Migrant children 'deteriorating' in Calais camp
Thousands of migrants are currently living in camps known as "the Jungle" on the edge of Calais in northern France.
The population of the camp has risen steadily in recent weeks to about 2,500, including about 250 children, according to medical volunteer group, Medecins Sans Frontieres (MSF).
Youth worker Liz Clegg has been working with women and children in "the Jungle" for several months.
She first visited the region to deliver camping equipment donated by festival goers at last year's Glastonbury Festival, but ended up staying to work with unaccompanied children aged between 10 and 13.
She told BBC News why she thinks it is important that the UK offer these children sanctuary.
"I work in a centre which was built for refugees by a group of volunteers from Ireland. The 10 to 13-year-olds that I work with are wonderful but they do have serious behavioural problems.
This is where the journey ends for many - and hope ends.
Children arrive with horrendous stories, but they are still full of life when they arrive. They stay here for three months and deteriorate, as they slowly come to realise that they may never get to Britain.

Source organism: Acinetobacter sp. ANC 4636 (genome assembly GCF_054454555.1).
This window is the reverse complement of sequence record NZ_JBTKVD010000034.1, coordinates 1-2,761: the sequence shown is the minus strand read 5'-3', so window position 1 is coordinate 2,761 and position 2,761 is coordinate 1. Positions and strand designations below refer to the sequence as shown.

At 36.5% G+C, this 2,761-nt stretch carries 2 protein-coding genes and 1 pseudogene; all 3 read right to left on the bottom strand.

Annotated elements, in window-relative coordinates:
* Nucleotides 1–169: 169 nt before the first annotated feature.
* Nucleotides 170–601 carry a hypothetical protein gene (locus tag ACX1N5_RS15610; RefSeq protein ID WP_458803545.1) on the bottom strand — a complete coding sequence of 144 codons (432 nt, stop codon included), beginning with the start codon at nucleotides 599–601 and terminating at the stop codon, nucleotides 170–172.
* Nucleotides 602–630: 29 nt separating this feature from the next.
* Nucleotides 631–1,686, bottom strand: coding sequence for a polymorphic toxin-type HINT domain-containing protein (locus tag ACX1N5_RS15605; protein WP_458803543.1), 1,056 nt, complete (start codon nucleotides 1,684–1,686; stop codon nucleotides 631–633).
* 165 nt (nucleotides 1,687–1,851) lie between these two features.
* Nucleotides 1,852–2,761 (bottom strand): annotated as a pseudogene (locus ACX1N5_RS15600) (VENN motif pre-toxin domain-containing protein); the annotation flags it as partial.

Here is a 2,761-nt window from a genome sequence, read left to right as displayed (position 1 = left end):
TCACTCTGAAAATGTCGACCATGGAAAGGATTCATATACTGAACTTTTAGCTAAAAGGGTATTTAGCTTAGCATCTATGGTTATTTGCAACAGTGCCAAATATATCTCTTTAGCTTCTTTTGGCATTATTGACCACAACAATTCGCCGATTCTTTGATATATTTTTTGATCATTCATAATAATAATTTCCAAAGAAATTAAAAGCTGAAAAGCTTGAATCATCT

They are brainwashed that getting to the UK is the only thing that matters and that on their journey to the UK they must have nothing to do with authority and not get their pictures taken.
But these are children as young as 10. They are not capable of making this decision and they have no adults to help them.
We try to dissuade them from going onto the lorries, but it rarely works. These children are out every night trying to get to Britain. They come back cold, and tired and with no one to care for them.
I am seeing children crack.
Earlier this week one of the children was so upset that he was howling like a dog and fainting. He has no one here.
Another child, who was really chatty when he first arrived, is now unresponsive to anyone.
Some of the children pretend they are accompanied. They say they travelled here with an uncle, but after talking to them you soon realise that the uncle is normally an adult who they met on the journey rather than a blood relation.
When they get to Calais this adult often abandons them to get on a lorry to the UK.
The youngest child I have worked with is 10-years-old. He was separated from a family member on the journey from Afghanistan.
Most of the children in this age-group seem to come from Afghanistan but I've worked with Syrians, Kurds and children from Eritrea over the past few months.
I strongly believe that if we are going to take child protection seriously then we need to look at the children in Calais, and not just the camps around Syria. Especially the young ones.
They are little and miss their families and they have no one."
Interview by Hannah Henderson.